Radiation dose and cataract surgery incidence in atomic bomb survivors, 1986-2005.
ABSTRACT Purpose: To examine the incidence of clinically important cataracts in relation to lens radiation doses between 0 and approximately 3 Gy to address risks at relatively low brief doses. Materials and Methods: Informed consent was obtained, and human subjects procedures were approved by the ethical committee at the Radiation Effects Research Foundation. Cataract surgery incidence was documented for 6066 atomic bomb survivors during 1986-2005. Sixteen risk factors for cataract, such as smoking, hypertension, and corticosteroid use, were not confounders of the radiation effect on the basis of Cox regression analysis. Radiation dose-response analyses were performed for cataract surgery incidence by using Poisson regression analysis, adjusting for demographic variables and diabetes mellitus, and results were expressed as the excess relative risk (ERR) and the excess absolute risk (EAR) (ie, measures of how much radiation multiplies [ERR] or adds to [EAR] the risk in the unexposed group). Results: Of 6066 atomic bomb survivors, 1028 underwent a first cataract surgery during 1986-2005. The estimated threshold dose was 0.50 Gy (95% confidence interval [CI]: 0.10 Gy, 0.95 Gy) for the ERR model and 0.45 Gy (95% CI: 0.10 Gy, 1.05 Gy) for the EAR model. A linear-quadratic test for upward curvature did not show a significant quadratic effect for either the ERR or EAR model. The linear ERR model for a 70-year-old individual, exposed at age 20 years, showed a 0.32 (95% CI: 0.17, 0.52) excess risk at 1 Gy. The ERR was highest for those who were young at exposure. Conclusion: These data indicate a radiation effect for vision-impairing cataracts at doses less than 1 Gy. The evidence suggests that dose standards for protection of the eye from brief radiation exposures should be 0.5 Gy or less. © RSNA, 2012 Supplemental material: http://radiology.rsna.org/lookup/suppl/doi:10.1148/radiol.12111947/-/DC1.
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ABSTRACT: Objective: Screening for full face transplantation candidates includes computed tomographic vascular mapping of the external carotid distribution for potential arterial and venous anastomoses. The purpose of this study is to illustrate the benefits and drawbacks of cine computed tomographic imaging for preoperative vascular mapping compared with best arterial and venous phase static images. Methods: Two image data sets were retrospectively created and compared for diagnostic findings. The first set of images was the clinical cine computed tomographic acquisition including all phases. The second set of images was composed of the best arterial and best venous phases extracted from the cine loop and determined by the quality of contrast enhancement. For each patient, the benefits and drawbacks of the cine loop were documented in consensus by a plastic surgeon and a radiologist. Results: Cine loop analysis identified retrograde arterial filling not illustrated on the static images alone. Cine assessment identified most of the major vessels necessary for surgery, whereas the static images depicted small vessels more clearly, particularly in the crowded vessel takeoffs. Conclusions: Cine computed tomographic images provide data on direction of blood flow, which is important for preoperative planning. Combination of cine computed tomographic and the best static images will allow comprehensive vascular assessment necessary for future successful full face transplantation.Eplasty 12/2012; 12:e57.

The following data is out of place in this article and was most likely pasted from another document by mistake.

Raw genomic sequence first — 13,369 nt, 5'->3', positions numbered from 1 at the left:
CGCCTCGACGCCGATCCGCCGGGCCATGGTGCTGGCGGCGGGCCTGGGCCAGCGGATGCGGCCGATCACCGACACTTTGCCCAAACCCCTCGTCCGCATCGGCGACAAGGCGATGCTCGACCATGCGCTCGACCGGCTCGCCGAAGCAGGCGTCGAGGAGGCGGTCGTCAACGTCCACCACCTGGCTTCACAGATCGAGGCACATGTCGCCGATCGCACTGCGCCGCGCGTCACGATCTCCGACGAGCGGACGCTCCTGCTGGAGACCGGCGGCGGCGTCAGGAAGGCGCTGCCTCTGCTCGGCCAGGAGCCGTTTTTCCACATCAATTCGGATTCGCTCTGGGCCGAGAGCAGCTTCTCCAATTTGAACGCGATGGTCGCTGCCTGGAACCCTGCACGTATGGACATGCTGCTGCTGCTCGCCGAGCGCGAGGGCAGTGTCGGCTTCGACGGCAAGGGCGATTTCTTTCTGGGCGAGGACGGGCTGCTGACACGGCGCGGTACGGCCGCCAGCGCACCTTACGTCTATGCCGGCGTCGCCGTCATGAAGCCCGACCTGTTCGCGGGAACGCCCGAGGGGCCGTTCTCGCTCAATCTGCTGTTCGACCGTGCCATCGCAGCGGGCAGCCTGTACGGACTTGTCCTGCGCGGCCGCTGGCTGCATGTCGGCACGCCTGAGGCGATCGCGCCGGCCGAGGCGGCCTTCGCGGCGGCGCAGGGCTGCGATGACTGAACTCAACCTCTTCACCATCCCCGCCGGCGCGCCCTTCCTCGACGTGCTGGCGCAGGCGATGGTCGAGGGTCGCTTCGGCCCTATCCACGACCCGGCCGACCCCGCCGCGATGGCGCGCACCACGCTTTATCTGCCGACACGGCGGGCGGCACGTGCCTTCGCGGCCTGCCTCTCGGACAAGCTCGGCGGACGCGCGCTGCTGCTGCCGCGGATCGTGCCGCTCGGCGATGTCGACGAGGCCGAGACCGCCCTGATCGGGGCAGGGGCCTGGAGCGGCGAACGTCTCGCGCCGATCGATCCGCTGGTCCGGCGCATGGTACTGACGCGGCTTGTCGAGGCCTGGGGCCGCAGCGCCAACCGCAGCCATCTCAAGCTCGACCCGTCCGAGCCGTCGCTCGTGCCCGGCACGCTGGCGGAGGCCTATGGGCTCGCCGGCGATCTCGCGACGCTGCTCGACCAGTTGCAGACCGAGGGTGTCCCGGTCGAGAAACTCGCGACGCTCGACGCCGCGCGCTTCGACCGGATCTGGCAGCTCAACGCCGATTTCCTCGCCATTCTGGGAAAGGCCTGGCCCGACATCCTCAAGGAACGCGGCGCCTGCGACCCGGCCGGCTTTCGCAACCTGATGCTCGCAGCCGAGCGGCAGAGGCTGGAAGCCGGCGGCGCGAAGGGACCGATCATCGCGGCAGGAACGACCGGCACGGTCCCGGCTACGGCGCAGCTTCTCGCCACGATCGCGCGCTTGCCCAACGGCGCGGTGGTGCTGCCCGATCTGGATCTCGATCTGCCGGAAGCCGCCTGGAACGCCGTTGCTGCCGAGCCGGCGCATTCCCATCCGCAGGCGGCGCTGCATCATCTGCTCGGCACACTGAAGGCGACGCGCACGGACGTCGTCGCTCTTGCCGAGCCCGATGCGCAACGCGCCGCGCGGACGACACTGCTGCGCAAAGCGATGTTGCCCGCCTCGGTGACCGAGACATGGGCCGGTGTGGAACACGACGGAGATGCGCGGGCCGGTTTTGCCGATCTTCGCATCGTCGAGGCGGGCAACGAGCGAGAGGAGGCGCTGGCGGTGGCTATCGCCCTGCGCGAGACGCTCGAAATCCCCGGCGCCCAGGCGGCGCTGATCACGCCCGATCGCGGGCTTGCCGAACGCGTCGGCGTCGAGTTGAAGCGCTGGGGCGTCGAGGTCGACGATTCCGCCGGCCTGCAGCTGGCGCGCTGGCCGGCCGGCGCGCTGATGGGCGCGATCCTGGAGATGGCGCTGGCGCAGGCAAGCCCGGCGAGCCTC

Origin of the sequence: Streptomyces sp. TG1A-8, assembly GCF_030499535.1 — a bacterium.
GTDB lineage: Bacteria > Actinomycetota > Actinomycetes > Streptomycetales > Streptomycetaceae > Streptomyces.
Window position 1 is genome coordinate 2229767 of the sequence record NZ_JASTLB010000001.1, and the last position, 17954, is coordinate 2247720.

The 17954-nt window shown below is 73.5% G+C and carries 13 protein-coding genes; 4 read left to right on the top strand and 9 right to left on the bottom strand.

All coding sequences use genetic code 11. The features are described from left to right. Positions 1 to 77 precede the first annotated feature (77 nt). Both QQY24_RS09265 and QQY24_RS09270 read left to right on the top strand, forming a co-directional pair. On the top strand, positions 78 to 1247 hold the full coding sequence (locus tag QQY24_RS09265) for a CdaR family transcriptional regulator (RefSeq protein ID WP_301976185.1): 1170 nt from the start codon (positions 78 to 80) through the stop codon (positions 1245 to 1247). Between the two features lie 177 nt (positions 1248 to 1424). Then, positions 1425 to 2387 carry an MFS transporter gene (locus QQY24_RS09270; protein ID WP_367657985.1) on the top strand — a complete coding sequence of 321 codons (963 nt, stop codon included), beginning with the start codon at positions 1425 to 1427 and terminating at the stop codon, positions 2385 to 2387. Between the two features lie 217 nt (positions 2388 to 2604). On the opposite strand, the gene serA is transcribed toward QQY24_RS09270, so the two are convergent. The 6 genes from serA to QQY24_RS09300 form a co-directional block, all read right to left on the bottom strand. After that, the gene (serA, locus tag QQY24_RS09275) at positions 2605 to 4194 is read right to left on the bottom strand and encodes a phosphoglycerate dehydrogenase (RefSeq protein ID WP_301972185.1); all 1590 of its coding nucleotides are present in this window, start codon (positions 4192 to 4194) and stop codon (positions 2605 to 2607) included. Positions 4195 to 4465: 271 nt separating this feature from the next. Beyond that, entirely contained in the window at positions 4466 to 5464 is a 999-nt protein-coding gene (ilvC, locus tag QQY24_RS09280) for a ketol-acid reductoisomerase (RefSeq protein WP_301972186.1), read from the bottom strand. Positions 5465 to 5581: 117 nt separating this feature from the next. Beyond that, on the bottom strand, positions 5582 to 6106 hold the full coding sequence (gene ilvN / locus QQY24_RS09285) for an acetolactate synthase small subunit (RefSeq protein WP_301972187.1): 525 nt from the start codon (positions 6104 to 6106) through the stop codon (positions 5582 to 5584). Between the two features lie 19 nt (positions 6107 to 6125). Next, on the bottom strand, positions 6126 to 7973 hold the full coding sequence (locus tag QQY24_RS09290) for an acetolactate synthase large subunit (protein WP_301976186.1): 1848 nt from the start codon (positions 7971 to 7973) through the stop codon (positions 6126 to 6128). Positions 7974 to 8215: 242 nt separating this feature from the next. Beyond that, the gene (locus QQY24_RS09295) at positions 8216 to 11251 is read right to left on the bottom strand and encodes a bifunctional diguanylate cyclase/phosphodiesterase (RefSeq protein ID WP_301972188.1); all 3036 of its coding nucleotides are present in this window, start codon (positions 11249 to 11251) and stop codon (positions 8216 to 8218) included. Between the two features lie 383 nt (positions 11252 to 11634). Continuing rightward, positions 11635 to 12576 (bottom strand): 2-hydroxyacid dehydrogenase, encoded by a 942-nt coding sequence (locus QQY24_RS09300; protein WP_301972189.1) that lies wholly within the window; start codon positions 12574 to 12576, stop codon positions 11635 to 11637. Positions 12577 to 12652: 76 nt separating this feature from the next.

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ABSTRACT: This paper presents the response of the Health Protection Agency (HPA) to the 2011 statement from the International Commission on Radiological Protection (ICRP) on tissue reactions and recommendation of a reduced dose limit for the lens of the eye. The response takes the form of a brief review of the most recent epidemiological and mechanistic evidence. This is presented together with a discussion of dose limits in the context of the related risk and the current status of eye dosimetry, which is relevant for implementation of the limits. It is concluded that although further work is desirable to quantify better the risk at low doses and following protracted exposures, along with research into the mechanistic basis for radiation cataractogenesis to inform selection of risk projection models, the HPA endorses the conclusion reached by the ICRP in their 2011 statement that the equivalent dose limit for the lens of the eye should be reduced from 150 to 20 mSv per year, averaged over a five year period, with no year's dose exceeding 50 mSv.Journal of Radiological Protection 11/2012; 32(4):479-488. DOI:10.1088/0952-4746/32/4/479 · 1.32 Impact Factor
- Strahlentherapie und Onkologie 01/2013; 189(3). DOI:10.1007/s00066-012-0286-x · 2.73 Impact Factor